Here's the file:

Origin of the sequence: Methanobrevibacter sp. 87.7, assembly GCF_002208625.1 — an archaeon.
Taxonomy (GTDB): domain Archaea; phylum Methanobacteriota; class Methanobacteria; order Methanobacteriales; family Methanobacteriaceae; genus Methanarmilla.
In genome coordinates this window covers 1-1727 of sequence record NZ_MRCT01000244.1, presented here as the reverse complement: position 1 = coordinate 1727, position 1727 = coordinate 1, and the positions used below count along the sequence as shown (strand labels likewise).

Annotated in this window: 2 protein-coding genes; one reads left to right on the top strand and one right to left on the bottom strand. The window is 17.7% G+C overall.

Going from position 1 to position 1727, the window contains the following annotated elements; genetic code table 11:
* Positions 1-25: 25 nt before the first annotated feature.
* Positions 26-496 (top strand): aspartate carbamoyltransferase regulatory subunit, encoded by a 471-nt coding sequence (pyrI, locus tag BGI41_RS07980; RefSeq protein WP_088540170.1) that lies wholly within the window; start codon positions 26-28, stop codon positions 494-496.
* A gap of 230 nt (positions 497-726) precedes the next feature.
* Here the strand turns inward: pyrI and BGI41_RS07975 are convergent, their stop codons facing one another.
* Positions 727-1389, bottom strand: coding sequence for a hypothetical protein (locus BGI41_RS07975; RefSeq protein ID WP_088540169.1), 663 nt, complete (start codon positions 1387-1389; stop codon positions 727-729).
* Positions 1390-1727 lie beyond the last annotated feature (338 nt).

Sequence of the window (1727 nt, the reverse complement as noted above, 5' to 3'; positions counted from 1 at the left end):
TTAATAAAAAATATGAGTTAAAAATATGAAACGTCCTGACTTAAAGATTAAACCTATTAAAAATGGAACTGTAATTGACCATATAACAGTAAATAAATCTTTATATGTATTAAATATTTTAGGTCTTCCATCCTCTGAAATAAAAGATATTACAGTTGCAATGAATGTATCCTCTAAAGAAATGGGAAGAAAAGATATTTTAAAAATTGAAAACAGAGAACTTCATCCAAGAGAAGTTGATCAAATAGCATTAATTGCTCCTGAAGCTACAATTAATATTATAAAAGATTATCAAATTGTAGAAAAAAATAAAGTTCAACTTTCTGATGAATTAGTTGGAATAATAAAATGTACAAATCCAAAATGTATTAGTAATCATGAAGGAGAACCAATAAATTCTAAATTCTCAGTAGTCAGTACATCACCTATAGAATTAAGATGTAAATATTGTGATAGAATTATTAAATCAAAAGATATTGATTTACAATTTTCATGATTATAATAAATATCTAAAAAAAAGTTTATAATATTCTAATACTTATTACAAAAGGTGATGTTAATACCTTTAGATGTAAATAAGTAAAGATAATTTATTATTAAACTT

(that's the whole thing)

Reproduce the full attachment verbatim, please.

Origin of the sequence: Methanobrevibacter sp. 87.7, assembly GCF_002208625.1 — an archaeon.
Taxonomy (GTDB): domain Archaea; phylum Methanobacteriota; class Methanobacteria; order Methanobacteriales; family Methanobacteriaceae; genus Methanarmilla.
In genome coordinates this window covers 1-1727 of sequence record NZ_MRCT01000244.1, presented here as the reverse complement: position 1 = coordinate 1727, position 1727 = coordinate 1, and the positions used below count along the sequence as shown (strand labels likewise).

Annotated in this window: 2 protein-coding genes; one reads left to right on the top strand and one right to left on the bottom strand. The window is 17.7% G+C overall.

Going from position 1 to position 1727, the window contains the following annotated elements; genetic code table 11:
* Positions 1-25: 25 nt before the first annotated feature.
* Positions 26-496 (top strand): aspartate carbamoyltransferase regulatory subunit, encoded by a 471-nt coding sequence (pyrI, locus tag BGI41_RS07980; RefSeq protein WP_088540170.1) that lies wholly within the window; start codon positions 26-28, stop codon positions 494-496.
* A gap of 230 nt (positions 497-726) precedes the next feature.
* Here the strand turns inward: pyrI and BGI41_RS07975 are convergent, their stop codons facing one another.
* Positions 727-1389, bottom strand: coding sequence for a hypothetical protein (locus BGI41_RS07975; RefSeq protein ID WP_088540169.1), 663 nt, complete (start codon positions 1387-1389; stop codon positions 727-729).
* Positions 1390-1727 lie beyond the last annotated feature (338 nt).

Sequence of the window (1727 nt, the reverse complement as noted above, 5' to 3'; positions counted from 1 at the left end):
TTAATAAAAAATATGAGTTAAAAATATGAAACGTCCTGACTTAAAGATTAAACCTATTAAAAATGGAACTGTAATTGACCATATAACAGTAAATAAATCTTTATATGTATTAAATATTTTAGGTCTTCCATCCTCTGAAATAAAAGATATTACAGTTGCAATGAATGTATCCTCTAAAGAAATGGGAAGAAAAGATATTTTAAAAATTGAAAACAGAGAACTTCATCCAAGAGAAGTTGATCAAATAGCATTAATTGCTCCTGAAGCTACAATTAATATTATAAAAGATTATCAAATTGTAGAAAAAAATAAAGTTCAACTTTCTGATGAATTAGTTGGAATAATAAAATGTACAAATCCAAAATGTATTAGTAATCATGAAGGAGAACCAATAAATTCTAAATTCTCAGTAGTCAGTACATCACCTATAGAATTAAGATGTAAATATTGTGATAGAATTATTAAATCAAAAGATATTGATTTACAATTTTCATGATTATAATAAATATCTAAAAAAAAGTTTATAATATTCTAATACTTATTACAAAAGGTGATGTTAATACCTTTAGATGTAAATAAGTAAAGATAATTTATTATTAAACTT